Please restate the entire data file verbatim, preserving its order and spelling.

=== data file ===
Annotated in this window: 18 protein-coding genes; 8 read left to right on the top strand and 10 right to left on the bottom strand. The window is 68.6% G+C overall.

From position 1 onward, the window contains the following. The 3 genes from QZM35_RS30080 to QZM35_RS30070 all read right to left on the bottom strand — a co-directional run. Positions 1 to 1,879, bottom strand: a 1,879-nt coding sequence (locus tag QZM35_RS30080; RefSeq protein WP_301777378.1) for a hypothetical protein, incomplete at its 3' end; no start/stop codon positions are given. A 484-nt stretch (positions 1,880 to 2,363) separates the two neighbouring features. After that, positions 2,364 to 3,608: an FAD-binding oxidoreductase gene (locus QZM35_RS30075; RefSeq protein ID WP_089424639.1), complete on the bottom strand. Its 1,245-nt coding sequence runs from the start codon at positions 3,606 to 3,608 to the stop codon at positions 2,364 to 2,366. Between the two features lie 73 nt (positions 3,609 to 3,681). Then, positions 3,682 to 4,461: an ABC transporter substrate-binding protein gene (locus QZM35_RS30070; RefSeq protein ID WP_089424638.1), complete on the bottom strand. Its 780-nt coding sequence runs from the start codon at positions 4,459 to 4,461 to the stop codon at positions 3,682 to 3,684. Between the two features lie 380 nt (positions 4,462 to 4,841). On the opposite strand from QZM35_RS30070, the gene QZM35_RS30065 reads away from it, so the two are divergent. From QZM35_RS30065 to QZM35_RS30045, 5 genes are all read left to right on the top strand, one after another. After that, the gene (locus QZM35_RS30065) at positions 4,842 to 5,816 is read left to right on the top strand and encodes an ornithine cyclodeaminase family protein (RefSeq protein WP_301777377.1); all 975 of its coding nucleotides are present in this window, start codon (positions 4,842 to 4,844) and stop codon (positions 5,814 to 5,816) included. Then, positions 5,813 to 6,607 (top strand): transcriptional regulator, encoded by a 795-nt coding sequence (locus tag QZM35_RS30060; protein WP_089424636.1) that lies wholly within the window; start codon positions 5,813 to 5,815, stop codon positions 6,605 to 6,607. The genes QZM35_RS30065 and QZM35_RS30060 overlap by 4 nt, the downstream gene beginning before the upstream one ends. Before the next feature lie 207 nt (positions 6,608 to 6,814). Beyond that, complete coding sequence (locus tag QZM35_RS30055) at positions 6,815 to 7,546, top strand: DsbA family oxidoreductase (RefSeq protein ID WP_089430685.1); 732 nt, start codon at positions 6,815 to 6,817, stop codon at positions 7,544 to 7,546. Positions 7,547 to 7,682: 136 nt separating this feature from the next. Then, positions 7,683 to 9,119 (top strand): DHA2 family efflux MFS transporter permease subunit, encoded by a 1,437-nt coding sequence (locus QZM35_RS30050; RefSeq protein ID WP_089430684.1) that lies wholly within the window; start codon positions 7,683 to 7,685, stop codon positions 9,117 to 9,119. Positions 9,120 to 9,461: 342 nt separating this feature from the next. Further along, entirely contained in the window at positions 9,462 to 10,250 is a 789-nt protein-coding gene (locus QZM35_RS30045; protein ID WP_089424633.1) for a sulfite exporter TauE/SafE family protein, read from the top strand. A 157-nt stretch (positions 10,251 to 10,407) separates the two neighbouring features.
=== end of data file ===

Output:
Annotated in this window: 18 protein-coding genes; 8 read left to right on the top strand and 10 right to left on the bottom strand. The window is 68.6% G+C overall.

From position 1 onward, the window contains the following. The 3 genes from QZM35_RS30080 to QZM35_RS30070 all read right to left on the bottom strand — a co-directional run. Positions 1 to 1,879, bottom strand: a 1,879-nt coding sequence (locus tag QZM35_RS30080; RefSeq protein WP_301777378.1) for a hypothetical protein, incomplete at its 3' end; no start/stop codon positions are given. A 484-nt stretch (positions 1,880 to 2,363) separates the two neighbouring features. After that, positions 2,364 to 3,608: an FAD-binding oxidoreductase gene (locus QZM35_RS30075; RefSeq protein ID WP_089424639.1), complete on the bottom strand. Its 1,245-nt coding sequence runs from the start codon at positions 3,606 to 3,608 to the stop codon at positions 2,364 to 2,366. Between the two features lie 73 nt (positions 3,609 to 3,681). Then, positions 3,682 to 4,461: an ABC transporter substrate-binding protein gene (locus QZM35_RS30070; RefSeq protein ID WP_089424638.1), complete on the bottom strand. Its 780-nt coding sequence runs from the start codon at positions 4,459 to 4,461 to the stop codon at positions 3,682 to 3,684. Between the two features lie 380 nt (positions 4,462 to 4,841). On the opposite strand from QZM35_RS30070, the gene QZM35_RS30065 reads away from it, so the two are divergent. From QZM35_RS30065 to QZM35_RS30045, 5 genes are all read left to right on the top strand, one after another. After that, the gene (locus QZM35_RS30065) at positions 4,842 to 5,816 is read left to right on the top strand and encodes an ornithine cyclodeaminase family protein (RefSeq protein WP_301777377.1); all 975 of its coding nucleotides are present in this window, start codon (positions 4,842 to 4,844) and stop codon (positions 5,814 to 5,816) included. Then, positions 5,813 to 6,607 (top strand): transcriptional regulator, encoded by a 795-nt coding sequence (locus tag QZM35_RS30060; protein WP_089424636.1) that lies wholly within the window; start codon positions 5,813 to 5,815, stop codon positions 6,605 to 6,607. The genes QZM35_RS30065 and QZM35_RS30060 overlap by 4 nt, the downstream gene beginning before the upstream one ends. Before the next feature lie 207 nt (positions 6,608 to 6,814). Beyond that, complete coding sequence (locus tag QZM35_RS30055) at positions 6,815 to 7,546, top strand: DsbA family oxidoreductase (RefSeq protein ID WP_089430685.1); 732 nt, start codon at positions 6,815 to 6,817, stop codon at positions 7,544 to 7,546. Positions 7,547 to 7,682: 136 nt separating this feature from the next. Then, positions 7,683 to 9,119 (top strand): DHA2 family efflux MFS transporter permease subunit, encoded by a 1,437-nt coding sequence (locus QZM35_RS30050; RefSeq protein ID WP_089430684.1) that lies wholly within the window; start codon positions 7,683 to 7,685, stop codon positions 9,117 to 9,119. Positions 9,120 to 9,461: 342 nt separating this feature from the next. Further along, entirely contained in the window at positions 9,462 to 10,250 is a 789-nt protein-coding gene (locus QZM35_RS30045; protein ID WP_089424633.1) for a sulfite exporter TauE/SafE family protein, read from the top strand. A 157-nt stretch (positions 10,251 to 10,407) separates the two neighbouring features.